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Helen Demong leads the Northern Lights choir in rehearsal. Photo: Bob Sweet, used by permission
Helen Demong leads the Northern Lights choir in rehearsal. Photo: Bob Sweet, used by permission

150 years after Emancipation, a new song of freedom

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Today and tomorrow in the Adirondacks, activists and artists will celebrate the 150th anniversary of the Emancipation Proclamation.

That document, signed by President Abraham Lincoln, freed more than three million enslaved human beings.

Lincoln's action during the Civil War followed decades of sacrifice by slaves, free blacks and whites who formed the abolitionist movement.

One of the most powerful symbols of that movement was Timbuctoo, the colony of freed slaves near Lake Placid.

This weekend, that history is being celebrated in a performance of traditional music from the 1800s and also in a brand new oratorio commissioned by the group John Brown Lives.

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The Timbuctoo Oratorio will be performed on Saturday at John Brown's Farm in North Elba, outside of Lake Placid. NCPR file photo
The Timbuctoo Oratorio will be performed on Saturday at John Brown's Farm in North Elba, outside of Lake Placid. NCPR file photo
At a Northern Lights Choir rehearsal, director Helen Demong says she was impressed with the turnout when she put out word she was looking for singers last fall. "I was looking for 40 singers," she says. "I didn't knew who would show up. Ten minutes before our starting time, there were two people in this room. And then all of a sudden I could see the headlights of the cars, and it was an absolute reunion."

In the end, Demong found seventy singers, eager to bring to life a new oratorio, created by composer Glenn McClure, celebrating the 150th anniversary of the Emancipation Proclamation and the history of Timbuctoo in North Elba.

Can you imagine people who never owned property, to finally have their own place, their own vine, their own fig tree.
"In the mid-1800s, Gerrit Smith decided he would do something on a grand scale and that was to purchase and give away 120,000 acres to 3,000 black men, because if they owned a parcel of land and farmed it, they could vote. And that settlement [near Lake Placid] was Timbuctoo."

For volunteer singers like Andy Kretser, co-owner of Nori's grocery in Saranac Lake, the experience grounded him more deeply in the region's history.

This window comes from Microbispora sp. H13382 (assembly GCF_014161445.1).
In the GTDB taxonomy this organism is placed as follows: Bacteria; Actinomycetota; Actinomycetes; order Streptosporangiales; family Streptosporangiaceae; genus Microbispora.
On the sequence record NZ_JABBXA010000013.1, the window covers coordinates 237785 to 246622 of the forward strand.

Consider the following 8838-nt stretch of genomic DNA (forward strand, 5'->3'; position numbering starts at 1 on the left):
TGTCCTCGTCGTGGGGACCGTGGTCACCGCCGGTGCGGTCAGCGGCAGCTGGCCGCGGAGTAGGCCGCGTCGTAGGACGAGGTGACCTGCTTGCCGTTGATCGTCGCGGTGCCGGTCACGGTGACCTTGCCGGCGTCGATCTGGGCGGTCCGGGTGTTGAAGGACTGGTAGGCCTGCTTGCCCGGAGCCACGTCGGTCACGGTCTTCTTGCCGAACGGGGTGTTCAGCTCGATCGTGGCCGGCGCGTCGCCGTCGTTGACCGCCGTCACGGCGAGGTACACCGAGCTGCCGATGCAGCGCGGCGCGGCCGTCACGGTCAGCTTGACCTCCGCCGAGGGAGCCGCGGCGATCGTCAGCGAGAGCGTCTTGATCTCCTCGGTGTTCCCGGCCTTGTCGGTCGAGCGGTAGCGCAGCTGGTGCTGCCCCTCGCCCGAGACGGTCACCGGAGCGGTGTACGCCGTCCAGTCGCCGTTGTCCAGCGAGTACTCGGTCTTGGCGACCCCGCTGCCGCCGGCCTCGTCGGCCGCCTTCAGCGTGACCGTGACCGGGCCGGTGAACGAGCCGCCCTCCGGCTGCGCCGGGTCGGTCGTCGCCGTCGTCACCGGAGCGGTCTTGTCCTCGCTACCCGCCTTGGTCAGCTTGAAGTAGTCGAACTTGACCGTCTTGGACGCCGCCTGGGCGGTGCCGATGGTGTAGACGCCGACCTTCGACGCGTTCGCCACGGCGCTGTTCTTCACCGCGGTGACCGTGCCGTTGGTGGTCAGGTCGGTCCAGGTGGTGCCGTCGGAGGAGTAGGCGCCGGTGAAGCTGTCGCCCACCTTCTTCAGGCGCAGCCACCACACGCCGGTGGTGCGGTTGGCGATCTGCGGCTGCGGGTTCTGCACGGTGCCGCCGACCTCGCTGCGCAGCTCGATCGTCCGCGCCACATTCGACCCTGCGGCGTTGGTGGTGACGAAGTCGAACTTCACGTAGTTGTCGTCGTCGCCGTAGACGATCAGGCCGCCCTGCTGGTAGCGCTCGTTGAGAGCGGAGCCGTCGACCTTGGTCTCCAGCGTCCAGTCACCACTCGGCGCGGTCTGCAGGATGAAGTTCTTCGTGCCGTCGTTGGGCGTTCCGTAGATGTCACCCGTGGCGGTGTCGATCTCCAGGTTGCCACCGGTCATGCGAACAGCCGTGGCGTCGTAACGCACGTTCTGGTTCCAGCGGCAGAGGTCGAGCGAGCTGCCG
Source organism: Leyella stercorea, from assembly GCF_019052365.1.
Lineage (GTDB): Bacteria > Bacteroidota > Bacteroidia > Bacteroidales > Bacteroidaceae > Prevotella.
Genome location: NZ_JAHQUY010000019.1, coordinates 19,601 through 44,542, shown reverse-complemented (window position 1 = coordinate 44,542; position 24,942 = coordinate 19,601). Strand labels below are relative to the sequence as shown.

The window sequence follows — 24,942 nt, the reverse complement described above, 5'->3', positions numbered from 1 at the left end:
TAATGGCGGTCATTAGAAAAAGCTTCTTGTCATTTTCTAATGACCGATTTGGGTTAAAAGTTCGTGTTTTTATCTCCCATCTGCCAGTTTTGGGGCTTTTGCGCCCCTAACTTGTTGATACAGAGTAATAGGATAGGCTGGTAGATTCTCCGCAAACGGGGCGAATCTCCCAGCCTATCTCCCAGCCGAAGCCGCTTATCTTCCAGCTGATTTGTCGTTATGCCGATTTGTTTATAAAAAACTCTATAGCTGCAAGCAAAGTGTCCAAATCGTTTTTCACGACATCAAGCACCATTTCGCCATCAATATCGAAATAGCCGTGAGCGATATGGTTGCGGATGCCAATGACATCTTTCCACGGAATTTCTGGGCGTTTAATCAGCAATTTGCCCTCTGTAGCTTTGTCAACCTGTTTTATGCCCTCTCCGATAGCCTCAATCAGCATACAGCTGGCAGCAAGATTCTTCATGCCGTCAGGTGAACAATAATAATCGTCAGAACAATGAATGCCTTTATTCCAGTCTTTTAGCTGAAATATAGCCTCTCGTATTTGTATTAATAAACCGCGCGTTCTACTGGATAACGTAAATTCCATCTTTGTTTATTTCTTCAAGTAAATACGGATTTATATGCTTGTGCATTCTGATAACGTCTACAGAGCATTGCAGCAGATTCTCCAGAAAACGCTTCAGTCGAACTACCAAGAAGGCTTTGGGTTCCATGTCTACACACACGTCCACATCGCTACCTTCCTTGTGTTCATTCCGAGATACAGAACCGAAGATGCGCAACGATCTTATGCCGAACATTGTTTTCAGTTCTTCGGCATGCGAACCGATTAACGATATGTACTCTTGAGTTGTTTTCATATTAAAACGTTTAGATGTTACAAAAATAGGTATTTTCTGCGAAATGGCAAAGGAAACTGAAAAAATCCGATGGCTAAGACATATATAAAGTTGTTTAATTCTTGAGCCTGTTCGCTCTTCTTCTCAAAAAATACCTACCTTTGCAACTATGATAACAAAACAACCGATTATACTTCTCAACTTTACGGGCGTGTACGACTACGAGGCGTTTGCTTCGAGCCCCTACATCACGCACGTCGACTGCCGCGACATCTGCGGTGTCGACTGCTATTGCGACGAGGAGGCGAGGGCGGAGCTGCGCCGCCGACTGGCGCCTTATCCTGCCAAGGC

"Helen would come to these rehearsals and talk to us about what these pieces mean," Kretser says. "So it's become a lot more important to me, and I've thought a lot more about it more than ever before."

"I think we're really lucky," agrees Dr. George Cook, one of the soloists. "A world premier of good music, 70 people who got together out of nowhere, all ages. Kids here are 17 years old — I'm 50 years older, it's wonderful."

"I like that we have different people like this and I've never sang with people who are older than me," says Erin Urquhart, who graduated from Saranac Lake High School two years ago. "I'm lightheaded doing this once a week. I need to do this every day."

During rehearsals, the volunteers of the Northern Lights Choir work with professional intensity. Photo: Bob Sweet, used by permission
During rehearsals, the volunteers of the Northern Lights Choir work with professional intensity. Photo: Bob Sweet, used by permission
"The strength of this chorus is astounding," Demong says. "I love the energy from the moment they walk into rehearsal."

"The pull for a community choir...it kind of brings us together," says Chris Gould, himself a music teacher from Keene.

"Since this [new oratorio] is about people from all backgrounds coming together as one, it really embodies the feel for community."

The Northern Lights Choir will perform traditional abolitionist songs, as well as the new oratorio, tonight at 8 pm at St. Bernard's Church in Saranac Lake.

The oratorio will also be performed tomorrow at 2 pm at John Brown Farm in North Elba, on the outskirts of Lake Placid. The events are sponsored by the group John Brown Lives

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